Dan Savage discusses bible at High School Journalism convention

Almira
Broadway Star
joined:12/6/09
I disagree. Savage seems like a total bottom.


Which is fine by me.
Great minds discuss ideas; average minds discuss events; small minds discuss people. - Eleanor Roosevelt
Almira
Broadway Star
joined:12/6/09
I disagree. Savage seems like a total bottom.


Which is fine by me.
Great minds discuss ideas; average minds discuss events; small minds discuss people. - Eleanor Roosevelt
Phyllis Rogers Stone
Broadway Legend
joined:9/16/07
People should just Google for more information. It seems like the speech (perhaps the entire conference?) was about anti-bullying. How do you expect a prominent gay speaker to talk about anti-bullying and NOT talk about the bible? Especially since - with perhaps the exception of his terrible terrible mistake to use the awful terrible world-ending word "bull****" - is pretty much the same thing all gay people say when they are faced with deflecting homophobia.

I don't know, maybe I'm wrong. Maybe the best tack is to attack Savage, make allusions to him being like Perez Hilton, complain about how he's making it worse for all of us because by him being out there he's steamrolling all the good gays who know how to kowtow to the Religionists. Maybe Savage really is the problem.

At the very least, with Christians being so persecuted and so unheard in this nation, it's best to just pull out all the stops and go after Savage, without asking any real questions or digging any deeper.




Updated On: 5/5/12 at 04:08 PM
EricMontreal22
Broadway Legend
joined:10/31/11
His apology for saying pansyass was good I felt--much better than most times celebs apologize for saying such things.
Phyllis Rogers Stone
Broadway Legend
joined:9/16/07
"I was not attacking the faith in which I was raised. I was attacking the argument that gay people must be discriminated against—and anti-bullying programs that address anti-gay bullying should be blocked (or exceptions should be made for bullying “motivated by faith”)—because it says right there in the Bible that being gay is wrong. Yet the same people who make that claim choose to ignore what the Bible has to say about a great deal else. I did not attack Christianity. I attacked hypocrisy. My remarks can only be read as an attack on all Christians if you believe that all Christians are hypocrites. Which I don’t believe."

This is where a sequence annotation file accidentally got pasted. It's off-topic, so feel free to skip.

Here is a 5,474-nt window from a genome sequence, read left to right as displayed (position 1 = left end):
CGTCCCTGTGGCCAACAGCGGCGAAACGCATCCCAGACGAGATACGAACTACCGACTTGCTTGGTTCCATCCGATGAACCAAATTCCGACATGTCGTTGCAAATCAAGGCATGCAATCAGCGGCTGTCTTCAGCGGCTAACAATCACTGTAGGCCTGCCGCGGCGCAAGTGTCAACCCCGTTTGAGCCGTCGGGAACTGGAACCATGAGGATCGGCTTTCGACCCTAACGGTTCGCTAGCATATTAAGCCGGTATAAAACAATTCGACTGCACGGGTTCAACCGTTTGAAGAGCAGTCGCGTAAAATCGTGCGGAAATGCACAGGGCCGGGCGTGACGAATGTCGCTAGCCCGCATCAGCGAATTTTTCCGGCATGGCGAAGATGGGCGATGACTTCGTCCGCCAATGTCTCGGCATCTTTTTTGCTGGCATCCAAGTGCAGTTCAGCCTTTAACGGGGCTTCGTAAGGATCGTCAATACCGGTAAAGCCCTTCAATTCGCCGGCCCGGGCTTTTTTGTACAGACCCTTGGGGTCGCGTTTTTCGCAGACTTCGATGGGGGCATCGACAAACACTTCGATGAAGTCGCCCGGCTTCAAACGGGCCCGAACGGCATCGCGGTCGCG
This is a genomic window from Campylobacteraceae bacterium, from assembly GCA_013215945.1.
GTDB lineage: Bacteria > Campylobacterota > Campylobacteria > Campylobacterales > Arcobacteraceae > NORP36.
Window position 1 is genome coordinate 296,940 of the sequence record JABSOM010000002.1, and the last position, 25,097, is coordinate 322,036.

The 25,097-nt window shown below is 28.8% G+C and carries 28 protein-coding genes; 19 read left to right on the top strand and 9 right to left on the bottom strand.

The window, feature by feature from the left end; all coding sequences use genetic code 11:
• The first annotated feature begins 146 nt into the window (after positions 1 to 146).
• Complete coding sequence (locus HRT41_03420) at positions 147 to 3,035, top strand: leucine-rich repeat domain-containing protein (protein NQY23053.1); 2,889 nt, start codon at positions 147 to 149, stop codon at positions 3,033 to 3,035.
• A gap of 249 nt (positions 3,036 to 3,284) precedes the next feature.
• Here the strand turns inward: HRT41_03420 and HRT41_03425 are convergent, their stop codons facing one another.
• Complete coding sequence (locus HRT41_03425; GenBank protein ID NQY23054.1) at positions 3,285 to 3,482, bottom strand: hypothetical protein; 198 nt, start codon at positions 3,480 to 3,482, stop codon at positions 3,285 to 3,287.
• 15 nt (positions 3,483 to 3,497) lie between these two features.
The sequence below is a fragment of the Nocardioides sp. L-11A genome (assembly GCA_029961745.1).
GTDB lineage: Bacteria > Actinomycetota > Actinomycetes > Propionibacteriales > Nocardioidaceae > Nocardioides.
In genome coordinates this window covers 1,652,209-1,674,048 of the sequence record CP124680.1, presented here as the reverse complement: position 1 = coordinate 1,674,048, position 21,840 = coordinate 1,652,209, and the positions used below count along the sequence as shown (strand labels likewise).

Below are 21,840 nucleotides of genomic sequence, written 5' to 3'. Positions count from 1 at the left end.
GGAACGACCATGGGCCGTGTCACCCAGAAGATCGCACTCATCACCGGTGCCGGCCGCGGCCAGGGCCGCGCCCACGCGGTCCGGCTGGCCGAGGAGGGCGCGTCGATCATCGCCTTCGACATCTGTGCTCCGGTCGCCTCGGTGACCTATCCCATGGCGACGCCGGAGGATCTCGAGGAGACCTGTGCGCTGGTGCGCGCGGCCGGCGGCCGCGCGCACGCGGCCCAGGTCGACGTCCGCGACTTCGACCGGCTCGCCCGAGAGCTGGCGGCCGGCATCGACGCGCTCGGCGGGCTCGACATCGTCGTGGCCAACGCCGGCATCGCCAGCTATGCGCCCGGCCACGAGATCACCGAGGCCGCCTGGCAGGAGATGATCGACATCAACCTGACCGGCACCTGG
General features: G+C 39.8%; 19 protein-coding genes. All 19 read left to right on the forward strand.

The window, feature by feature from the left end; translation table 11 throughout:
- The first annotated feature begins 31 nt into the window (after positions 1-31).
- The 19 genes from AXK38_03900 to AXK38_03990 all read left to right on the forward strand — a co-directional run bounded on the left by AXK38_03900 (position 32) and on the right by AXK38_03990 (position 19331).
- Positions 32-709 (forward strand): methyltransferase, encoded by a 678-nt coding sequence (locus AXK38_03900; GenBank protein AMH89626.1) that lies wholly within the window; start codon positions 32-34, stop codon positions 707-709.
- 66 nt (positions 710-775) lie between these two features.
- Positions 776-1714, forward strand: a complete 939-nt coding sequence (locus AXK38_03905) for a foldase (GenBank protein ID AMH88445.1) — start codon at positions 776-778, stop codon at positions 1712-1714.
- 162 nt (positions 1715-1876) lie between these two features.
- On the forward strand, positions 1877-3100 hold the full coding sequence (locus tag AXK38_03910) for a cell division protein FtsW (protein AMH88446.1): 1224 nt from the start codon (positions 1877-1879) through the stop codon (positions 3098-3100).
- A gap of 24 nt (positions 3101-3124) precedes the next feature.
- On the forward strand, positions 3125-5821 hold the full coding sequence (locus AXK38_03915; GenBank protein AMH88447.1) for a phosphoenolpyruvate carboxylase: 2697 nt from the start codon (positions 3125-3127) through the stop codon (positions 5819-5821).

Phyllis Rogers Stone
Broadway Legend
joined:9/16/07
Is it possible the the female students leaving weren't offended, but just realized they hadn't been ritually purified after their last menstruation?
Reginald Tresilian
Broadway Legend
joined:6/12/08
Phyllis Rogers Stone
Broadway Legend
joined:9/16/07
The manufactured outrage over Dan Savage's remarks about the Bible that inspired what appears to be a staged walkout at a high school journalism conference may appear on its surface mostly to be a last stand of the anti-gay movement to regain ground by attacking one of the most compelling pro-gay activists in the country. And it is, but winning the immediate battle is really only the tip of the iceberg of what the right is trying to accomplish with this feigned outrage and claims that Savage is a "bully" because he accurately recounted what is in the Bible. It's an attempt to redefine acceptable discourse so that statement of uncomfortable facts is considered off-limits, and, in fact, is redefined as "bigotry." Unfortunately, some people are taking the bait, such as Jay Michaelson writing for the Daily Beast, in a tone that made it clear he would prefer to write from a prone position on his fainting couch, smelling salts strapped to his laptop. See, Michaelson is incredibly concerned that criticizing Christian teachings on homosexuality is bad for the gays.

Michaelson would be easy to write off as a concern troll, but to make things worse, he speaks a falsehood about Savage's remarks. He says Savage's remarks "represented a notable gay leader affirming that one must choose between sexuality and religion, between God and gay." This is demonstrably untrue. In fact, if you actually read Savage's remarks, he said the opposite:

"We can learn to ignore the bull**** in the Bible about gay people. The same way, the same way we have learned to ignore the bull**** in the Bible about shellfish, about slavery, about dinner, about farming, about menstruation, about virginity, about masturbation. We ignore bull**** in the Bible about all sorts of things."

What Savage was clearly saying was that it's homophobes who are presenting a false dilemma with their claims that you have to denounce homosexuality to be a Christian. He was pointing out that it's easy to reconcile pro-gay sentiment and Christianity by just doing what Christians are already doing when it comes to shellfish and slavery, which is preferring their own moral judgment over the Bible. So either Michaelson is lying about what Savage said, or he didn't bother to read the comments he's denouncing, or he has poor reading comprehension.